Fried Chicken Livers with Bell’s Cherry Stout

I know—I have to be kidding, right? Gamey, fatty organs with a fruit beer; it sounds like a troll job if ever there was one, and with most fruit beers—heck, with most cherry beers—you’d be justified in your skepticism. Hear me out…

Let’s start with the beer, for a change. Yes, this big, burly stout (about 7% ABV) contains a pretty absurd amount of cherries, and there’s no escaping from it in either the aroma or the flavor. But the base stout is so well-crafted, so heavily weighted toward the 90% cacao chocolate bar and bitter roasted malt side of the spectrum, that the cherries barely lend any sweetness at all. In fact, they lend an iron-like quality to the beer, along with that fleshy cherry flavor (almond-y pit flavors and all) that never begins to approach cloying.

So, chicken liver. I grew up in Georgia, in a little town called Adel, about 25 minutes north of Valdosta, and four hours away from Atlanta. About 3500 people lived there and, for my first job, I washed dishes at a fried chicken joint. Whole chickens, tenders, and nuggets were certainly on the menu, but we also sold menu items consisting entirely of livers and gizzards. This, I think, was my first taste of offal: at the end of an evening shift, we took whatever was available, what was left over. The livers and gizzards sold well, but not nearly as well as the standard cuts; often, I took livers, because that’s what I had to take.

In a way, it mirrors the whole point and history behind the consumption of offal: want shapes necessity. My family wasn’t poor, but I made barely $5 an hour as a high school pissant, and I wasn’t about to take any food home that wasn’t free. Fortunately, I ended up loving those cuts, livers especially. They were nearly cake-like, filled with an unctuous texture and earthy flavor I’d never before experienced.

The beer, somewhat surprisingly to me at first, latches right onto them. Cherry Stout’s base beer is complexly malted and bitter, so the earthy, gamey liver meets it tit for tat; the tinge of cherry sweetness helps to cut the fatty, full texture of the meat, while the iron-like nuances the fruit carries hint at—I swear—something akin to beef blood, does well in matching up with the liver’s rustic qualities.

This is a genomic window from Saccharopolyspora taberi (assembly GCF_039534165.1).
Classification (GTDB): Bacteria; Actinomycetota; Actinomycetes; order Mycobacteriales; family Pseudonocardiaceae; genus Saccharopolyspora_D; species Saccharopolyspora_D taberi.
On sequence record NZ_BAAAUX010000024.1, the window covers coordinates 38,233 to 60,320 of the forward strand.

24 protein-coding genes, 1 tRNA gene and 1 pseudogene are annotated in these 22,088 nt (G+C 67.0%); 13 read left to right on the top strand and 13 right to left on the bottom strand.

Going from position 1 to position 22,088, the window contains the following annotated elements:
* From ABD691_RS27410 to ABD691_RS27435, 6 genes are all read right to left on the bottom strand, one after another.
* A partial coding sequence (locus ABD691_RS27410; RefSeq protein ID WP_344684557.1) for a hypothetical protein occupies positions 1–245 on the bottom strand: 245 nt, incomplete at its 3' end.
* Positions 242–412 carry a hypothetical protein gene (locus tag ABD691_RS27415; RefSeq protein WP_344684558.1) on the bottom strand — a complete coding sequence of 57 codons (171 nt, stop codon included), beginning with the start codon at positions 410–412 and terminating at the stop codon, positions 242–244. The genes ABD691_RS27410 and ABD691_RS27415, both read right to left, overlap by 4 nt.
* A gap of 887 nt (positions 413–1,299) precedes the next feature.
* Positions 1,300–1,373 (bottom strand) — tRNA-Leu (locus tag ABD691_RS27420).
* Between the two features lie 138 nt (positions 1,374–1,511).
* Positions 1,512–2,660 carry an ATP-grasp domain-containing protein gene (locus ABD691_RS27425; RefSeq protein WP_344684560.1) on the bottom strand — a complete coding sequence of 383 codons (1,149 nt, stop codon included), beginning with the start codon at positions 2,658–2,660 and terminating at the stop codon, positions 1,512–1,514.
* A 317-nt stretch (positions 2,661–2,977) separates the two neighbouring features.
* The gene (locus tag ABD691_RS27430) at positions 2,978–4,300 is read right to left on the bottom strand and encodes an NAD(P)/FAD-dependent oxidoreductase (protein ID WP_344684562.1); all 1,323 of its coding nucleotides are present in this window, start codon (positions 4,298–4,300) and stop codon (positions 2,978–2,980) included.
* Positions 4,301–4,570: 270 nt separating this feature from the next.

Head Cheese (Pork) with Mikkeller/Grassroots Wheat is the New Hops (Chardonnay)

Phonetically speaking, there aren’t many phrases more off-putting than “head cheese.” It bears too close a resemblance to “toe jam,” for one thing; for another, the very concept automatically trips the “Thing that Should Not Be” alarm in the primal, lizard sector of our brains. It bears a stigma that only tripe, suet, and—maybe—butthole share.

But if done right, it is delicious. Essentially the meat of a pig’s head slow-cooked, stripped, then set in its own jelly, well-made and well-treated head cheese rivals the complexity of many a $50 prime-cut entrée. A classic recipe calls for the inclusion of carrots, celery, and onions, the classic mirepoix; a splash of red wine vinegar, black peppercorns, and a garni of herbs complete the profile.

Obviously, you need something that has, shall we say, a lot going on. The base beer for this is already solid on its own: a wheat IPA fermented with brettanomyces, the yeast actually acts as a natural preservative for the hop flavor, while still offering up that funky dryness you’d expect from a brett beer. The hops are peachy, with something resembling lemon zest on the finish.

But the Chardonnay-barrel version—admittedly, okay, a little harder to find, but not impossible—takes it to the next level, adding a buttery oak and wine grape note that matches up perfectly with the brett-hop combo. That rich oak flavor stands up to the unctuous texture of the head cheese; the mirepoix and garni complement the bright hops and brett mustiness; a very effervescent yet softly textured beer, it cuts through what is an immensely fatty, rich dish.